William James Coffman, Plaintiff-appellant, v. State of Michigan and Michigan Army National Guard,defendants-appellees,united States Department of the Army, Defendant, 120 F.3d 57 (6th Cir. 1997)Annotate this Case
Lance A. Fertig (argued and briefed), L.A. Fertig & Associates, Owosso, MI, for Plaintiff-Appellant.
John S. Mackey (argued and briefed), Office of the Attorney General Public Employment & Elections Division, Lansing, MI, for Defendants-Appellee.
Before: KENNEDY, CONTIE, and NORRIS, Circuit Judges.
ALAN E. NORRIS, Circuit Judge.
Plaintiff, William Coffman, was an officer in the United States Army from 1979 until his discharge in 1993. Coffman, then a major in the Active Guard Reserve program ("AGR"), was involuntarily released from military service on March 19, 1993 for his repeated failure to complete a two-mile run in the time required by Army fitness standards. He challenged his dismissal before the Army Board for Correction of Military Records, which may review any military record "to correct error or remove an injustice." 10 U.S.C. § 1552(a). The Board determined that Coffman "failed to submit sufficient relevant evidence to demonstrate the existence of probable error or injustice."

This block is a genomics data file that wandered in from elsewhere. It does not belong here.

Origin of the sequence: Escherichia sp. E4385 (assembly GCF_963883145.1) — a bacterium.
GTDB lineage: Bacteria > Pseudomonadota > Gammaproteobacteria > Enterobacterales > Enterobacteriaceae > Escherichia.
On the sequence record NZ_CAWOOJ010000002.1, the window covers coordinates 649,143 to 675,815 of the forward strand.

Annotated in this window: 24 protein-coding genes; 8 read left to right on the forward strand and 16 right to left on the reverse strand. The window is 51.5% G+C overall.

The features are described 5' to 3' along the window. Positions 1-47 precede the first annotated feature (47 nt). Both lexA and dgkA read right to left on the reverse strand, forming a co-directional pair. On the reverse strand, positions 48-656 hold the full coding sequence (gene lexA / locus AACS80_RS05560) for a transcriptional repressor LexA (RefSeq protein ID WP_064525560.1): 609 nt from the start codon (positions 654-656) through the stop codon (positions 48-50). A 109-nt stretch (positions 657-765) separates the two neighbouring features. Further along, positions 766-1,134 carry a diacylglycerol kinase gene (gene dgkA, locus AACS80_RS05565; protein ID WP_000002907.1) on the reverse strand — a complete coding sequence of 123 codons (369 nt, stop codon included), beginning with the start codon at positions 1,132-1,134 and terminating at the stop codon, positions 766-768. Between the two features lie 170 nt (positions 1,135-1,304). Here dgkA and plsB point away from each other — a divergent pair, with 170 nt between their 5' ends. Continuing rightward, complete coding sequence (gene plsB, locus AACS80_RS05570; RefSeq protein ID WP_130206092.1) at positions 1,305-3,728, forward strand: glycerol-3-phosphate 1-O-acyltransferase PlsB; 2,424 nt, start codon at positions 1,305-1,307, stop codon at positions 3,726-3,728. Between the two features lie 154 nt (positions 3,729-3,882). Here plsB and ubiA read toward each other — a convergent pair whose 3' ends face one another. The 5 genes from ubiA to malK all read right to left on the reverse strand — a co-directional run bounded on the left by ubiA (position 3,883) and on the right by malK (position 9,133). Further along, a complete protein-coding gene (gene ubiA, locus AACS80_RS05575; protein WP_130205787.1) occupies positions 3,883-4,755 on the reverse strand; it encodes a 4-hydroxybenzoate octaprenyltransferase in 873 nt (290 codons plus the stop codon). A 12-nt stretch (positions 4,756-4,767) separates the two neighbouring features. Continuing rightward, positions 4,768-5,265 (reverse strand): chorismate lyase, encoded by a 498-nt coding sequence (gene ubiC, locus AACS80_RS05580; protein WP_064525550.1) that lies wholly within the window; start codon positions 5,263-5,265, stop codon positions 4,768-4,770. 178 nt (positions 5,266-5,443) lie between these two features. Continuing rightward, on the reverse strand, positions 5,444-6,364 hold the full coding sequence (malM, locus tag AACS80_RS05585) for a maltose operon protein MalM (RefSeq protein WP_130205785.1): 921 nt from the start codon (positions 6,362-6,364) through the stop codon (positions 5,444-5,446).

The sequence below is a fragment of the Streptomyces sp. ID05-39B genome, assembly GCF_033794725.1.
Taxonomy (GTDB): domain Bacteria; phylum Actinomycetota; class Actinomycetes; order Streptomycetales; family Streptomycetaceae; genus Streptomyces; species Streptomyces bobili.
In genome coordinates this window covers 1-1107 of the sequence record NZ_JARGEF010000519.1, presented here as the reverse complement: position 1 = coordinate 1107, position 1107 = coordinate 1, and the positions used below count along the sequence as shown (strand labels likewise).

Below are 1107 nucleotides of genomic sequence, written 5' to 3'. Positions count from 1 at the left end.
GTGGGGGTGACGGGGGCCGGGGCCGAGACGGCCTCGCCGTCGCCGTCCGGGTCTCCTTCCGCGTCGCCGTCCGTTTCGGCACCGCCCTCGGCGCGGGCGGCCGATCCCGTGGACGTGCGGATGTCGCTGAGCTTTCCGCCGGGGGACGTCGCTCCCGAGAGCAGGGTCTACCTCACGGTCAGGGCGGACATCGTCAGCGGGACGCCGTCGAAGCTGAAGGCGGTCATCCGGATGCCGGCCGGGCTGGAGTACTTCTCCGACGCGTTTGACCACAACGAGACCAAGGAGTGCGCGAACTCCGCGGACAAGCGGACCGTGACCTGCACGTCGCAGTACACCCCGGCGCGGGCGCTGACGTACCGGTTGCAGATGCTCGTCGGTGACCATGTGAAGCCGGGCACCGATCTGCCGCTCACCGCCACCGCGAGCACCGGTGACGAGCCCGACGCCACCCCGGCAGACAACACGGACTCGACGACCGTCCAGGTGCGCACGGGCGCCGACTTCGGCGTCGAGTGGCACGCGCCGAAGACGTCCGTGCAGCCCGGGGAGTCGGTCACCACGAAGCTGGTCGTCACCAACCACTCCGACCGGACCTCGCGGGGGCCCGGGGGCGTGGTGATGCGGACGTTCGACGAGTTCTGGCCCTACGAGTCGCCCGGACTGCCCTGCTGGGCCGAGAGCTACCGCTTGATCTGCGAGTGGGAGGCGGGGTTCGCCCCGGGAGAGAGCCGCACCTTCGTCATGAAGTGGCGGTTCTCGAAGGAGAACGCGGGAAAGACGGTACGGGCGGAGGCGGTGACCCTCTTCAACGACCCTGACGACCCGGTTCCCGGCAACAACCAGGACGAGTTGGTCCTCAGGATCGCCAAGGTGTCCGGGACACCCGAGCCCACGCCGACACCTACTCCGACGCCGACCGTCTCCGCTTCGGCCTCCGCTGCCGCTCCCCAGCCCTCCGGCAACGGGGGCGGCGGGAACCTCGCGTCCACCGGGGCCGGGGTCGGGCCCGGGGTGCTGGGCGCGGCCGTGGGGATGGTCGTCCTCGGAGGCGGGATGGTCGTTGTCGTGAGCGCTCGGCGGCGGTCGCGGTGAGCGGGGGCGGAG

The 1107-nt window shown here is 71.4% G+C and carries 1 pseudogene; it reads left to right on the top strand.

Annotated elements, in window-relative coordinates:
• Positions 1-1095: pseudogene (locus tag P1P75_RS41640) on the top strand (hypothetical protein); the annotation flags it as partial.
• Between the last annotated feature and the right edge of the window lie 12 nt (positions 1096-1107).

While his claim before the Board was pending, Coffman also filed suit in a Michigan court, alleging that his termination was unlawfully premised upon a disability. On May 25, 1994, the Michigan court dismissed his claim. Coffman subsequently filed suit in federal court alleging discrimination based upon disability1 in violation of the Americans With Disabilities Act, Title V of the Rehabilitation Act, and the Michigan Handicapper's Civil Rights Act.2 The district court granted summary judgment in favor of defendants, concluding that the handicap discrimination claims were barred by the doctrine of res judicata given the prior proceedings in the Michigan court and that, even if the doctrine of res judicata did not bar these claims, Coffman still would be unable to prevail since these statutory remedies are not available to uniformed members of the armed forces. See Coffman v. Michigan, 914 F. Supp. 172 (W.D. Mich. 1995). The district court was correct in ruling that the statutory remedies sought by Coffman are not available to uniformed members of the armed forces, and we affirm the district court's grant of summary judgment in favor of defendants on that basis.